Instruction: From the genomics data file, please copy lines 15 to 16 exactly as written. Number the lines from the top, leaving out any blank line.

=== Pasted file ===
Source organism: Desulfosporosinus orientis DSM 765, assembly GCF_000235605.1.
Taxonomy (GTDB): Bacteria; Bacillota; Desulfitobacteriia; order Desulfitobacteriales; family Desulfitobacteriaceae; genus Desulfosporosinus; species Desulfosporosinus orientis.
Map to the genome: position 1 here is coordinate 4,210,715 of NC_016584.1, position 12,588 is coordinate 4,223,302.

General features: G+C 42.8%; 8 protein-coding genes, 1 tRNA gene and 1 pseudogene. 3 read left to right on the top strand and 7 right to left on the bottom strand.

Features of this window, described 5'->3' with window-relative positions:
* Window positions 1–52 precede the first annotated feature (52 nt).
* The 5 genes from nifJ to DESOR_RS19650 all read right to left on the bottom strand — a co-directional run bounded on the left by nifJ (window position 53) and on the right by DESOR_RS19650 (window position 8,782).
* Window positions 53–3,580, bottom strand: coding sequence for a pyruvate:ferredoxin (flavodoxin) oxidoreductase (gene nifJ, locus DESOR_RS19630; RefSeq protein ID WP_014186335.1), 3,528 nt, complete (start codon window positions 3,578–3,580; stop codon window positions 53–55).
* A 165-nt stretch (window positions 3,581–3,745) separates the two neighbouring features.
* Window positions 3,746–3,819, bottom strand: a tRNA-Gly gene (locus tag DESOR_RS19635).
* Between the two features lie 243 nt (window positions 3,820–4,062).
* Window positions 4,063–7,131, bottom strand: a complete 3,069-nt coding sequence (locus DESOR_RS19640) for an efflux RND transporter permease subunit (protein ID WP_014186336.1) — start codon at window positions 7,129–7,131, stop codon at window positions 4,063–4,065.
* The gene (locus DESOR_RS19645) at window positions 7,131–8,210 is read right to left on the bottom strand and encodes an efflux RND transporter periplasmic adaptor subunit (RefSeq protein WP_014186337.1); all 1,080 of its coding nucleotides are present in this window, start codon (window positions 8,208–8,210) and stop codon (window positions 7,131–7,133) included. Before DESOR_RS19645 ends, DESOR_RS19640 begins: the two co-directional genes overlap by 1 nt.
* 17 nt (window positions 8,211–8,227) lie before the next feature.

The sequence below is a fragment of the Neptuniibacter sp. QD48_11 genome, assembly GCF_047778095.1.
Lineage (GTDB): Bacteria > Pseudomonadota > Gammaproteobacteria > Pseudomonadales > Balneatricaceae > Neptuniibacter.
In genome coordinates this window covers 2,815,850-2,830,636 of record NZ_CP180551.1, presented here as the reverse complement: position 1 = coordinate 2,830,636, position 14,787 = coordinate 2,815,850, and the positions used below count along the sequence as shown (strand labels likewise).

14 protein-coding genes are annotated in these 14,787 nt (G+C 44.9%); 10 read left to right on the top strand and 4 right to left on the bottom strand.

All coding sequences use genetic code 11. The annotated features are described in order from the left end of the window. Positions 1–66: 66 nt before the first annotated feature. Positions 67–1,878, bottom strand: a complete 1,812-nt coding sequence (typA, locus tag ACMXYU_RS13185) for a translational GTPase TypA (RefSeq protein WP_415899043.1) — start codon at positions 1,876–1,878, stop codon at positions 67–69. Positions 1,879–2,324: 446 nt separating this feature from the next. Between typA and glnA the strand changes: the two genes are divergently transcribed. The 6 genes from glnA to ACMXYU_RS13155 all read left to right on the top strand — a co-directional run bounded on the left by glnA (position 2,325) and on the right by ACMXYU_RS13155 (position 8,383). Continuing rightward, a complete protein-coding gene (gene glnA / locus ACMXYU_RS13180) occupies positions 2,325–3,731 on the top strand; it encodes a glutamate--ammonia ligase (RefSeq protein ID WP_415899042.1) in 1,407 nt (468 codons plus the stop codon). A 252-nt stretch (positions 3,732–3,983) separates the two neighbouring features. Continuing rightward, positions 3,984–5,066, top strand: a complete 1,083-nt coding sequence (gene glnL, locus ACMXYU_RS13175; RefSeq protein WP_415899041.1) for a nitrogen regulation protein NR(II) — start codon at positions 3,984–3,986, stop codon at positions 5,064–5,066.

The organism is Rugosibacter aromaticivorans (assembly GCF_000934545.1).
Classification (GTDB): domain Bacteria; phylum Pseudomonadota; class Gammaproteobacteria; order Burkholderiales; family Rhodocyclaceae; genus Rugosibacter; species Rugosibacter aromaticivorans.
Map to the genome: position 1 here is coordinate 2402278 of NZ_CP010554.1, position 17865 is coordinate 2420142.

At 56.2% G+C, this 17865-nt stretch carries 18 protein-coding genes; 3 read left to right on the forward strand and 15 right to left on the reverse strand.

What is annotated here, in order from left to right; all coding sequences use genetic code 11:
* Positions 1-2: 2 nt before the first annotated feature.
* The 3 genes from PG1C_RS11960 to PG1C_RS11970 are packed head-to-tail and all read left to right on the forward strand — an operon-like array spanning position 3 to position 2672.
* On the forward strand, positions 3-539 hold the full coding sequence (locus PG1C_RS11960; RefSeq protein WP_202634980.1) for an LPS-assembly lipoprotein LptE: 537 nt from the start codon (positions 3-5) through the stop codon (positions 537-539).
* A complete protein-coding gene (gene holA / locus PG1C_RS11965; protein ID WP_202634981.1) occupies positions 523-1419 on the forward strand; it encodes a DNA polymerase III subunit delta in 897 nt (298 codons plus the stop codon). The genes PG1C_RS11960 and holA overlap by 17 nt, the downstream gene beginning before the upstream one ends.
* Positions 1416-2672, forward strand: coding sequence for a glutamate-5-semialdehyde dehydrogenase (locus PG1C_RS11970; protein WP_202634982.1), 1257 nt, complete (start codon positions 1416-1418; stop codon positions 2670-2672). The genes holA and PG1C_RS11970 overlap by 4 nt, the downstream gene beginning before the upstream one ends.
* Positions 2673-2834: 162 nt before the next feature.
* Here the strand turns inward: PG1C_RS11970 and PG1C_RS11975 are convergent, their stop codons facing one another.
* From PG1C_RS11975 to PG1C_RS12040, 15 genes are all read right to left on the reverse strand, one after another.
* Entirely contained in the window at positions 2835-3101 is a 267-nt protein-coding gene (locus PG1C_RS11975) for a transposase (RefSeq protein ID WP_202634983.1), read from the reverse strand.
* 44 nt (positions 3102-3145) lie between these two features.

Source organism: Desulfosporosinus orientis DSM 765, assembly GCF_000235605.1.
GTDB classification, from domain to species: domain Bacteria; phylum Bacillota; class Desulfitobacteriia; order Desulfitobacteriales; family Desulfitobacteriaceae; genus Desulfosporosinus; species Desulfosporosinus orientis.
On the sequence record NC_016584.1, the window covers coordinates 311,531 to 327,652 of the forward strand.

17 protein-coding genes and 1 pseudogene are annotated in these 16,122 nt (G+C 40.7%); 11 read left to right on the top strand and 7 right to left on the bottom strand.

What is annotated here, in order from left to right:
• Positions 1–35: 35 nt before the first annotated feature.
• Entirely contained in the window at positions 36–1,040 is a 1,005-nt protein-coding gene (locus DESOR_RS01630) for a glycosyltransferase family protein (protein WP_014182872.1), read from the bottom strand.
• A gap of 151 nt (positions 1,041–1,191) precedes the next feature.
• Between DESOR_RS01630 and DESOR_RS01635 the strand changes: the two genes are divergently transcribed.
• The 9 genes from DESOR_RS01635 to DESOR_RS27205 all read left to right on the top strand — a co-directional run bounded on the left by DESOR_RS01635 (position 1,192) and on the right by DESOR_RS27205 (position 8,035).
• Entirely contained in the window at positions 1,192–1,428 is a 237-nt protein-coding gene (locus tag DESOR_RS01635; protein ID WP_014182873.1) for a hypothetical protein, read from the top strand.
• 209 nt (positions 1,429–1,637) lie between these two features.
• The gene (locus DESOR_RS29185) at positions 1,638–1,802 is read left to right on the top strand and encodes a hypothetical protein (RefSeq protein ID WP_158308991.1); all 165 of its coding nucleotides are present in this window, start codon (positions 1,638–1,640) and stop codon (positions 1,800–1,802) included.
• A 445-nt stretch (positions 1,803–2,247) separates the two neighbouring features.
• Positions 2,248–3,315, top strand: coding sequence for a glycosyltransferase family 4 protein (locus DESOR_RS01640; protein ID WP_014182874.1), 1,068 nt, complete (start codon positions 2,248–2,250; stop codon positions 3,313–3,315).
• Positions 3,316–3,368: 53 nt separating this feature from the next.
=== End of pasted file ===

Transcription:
The sequence below is a fragment of the Neptuniibacter sp. QD48_11 genome, assembly GCF_047778095.1.
Lineage (GTDB): Bacteria > Pseudomonadota > Gammaproteobacteria > Pseudomonadales > Balneatricaceae > Neptuniibacter.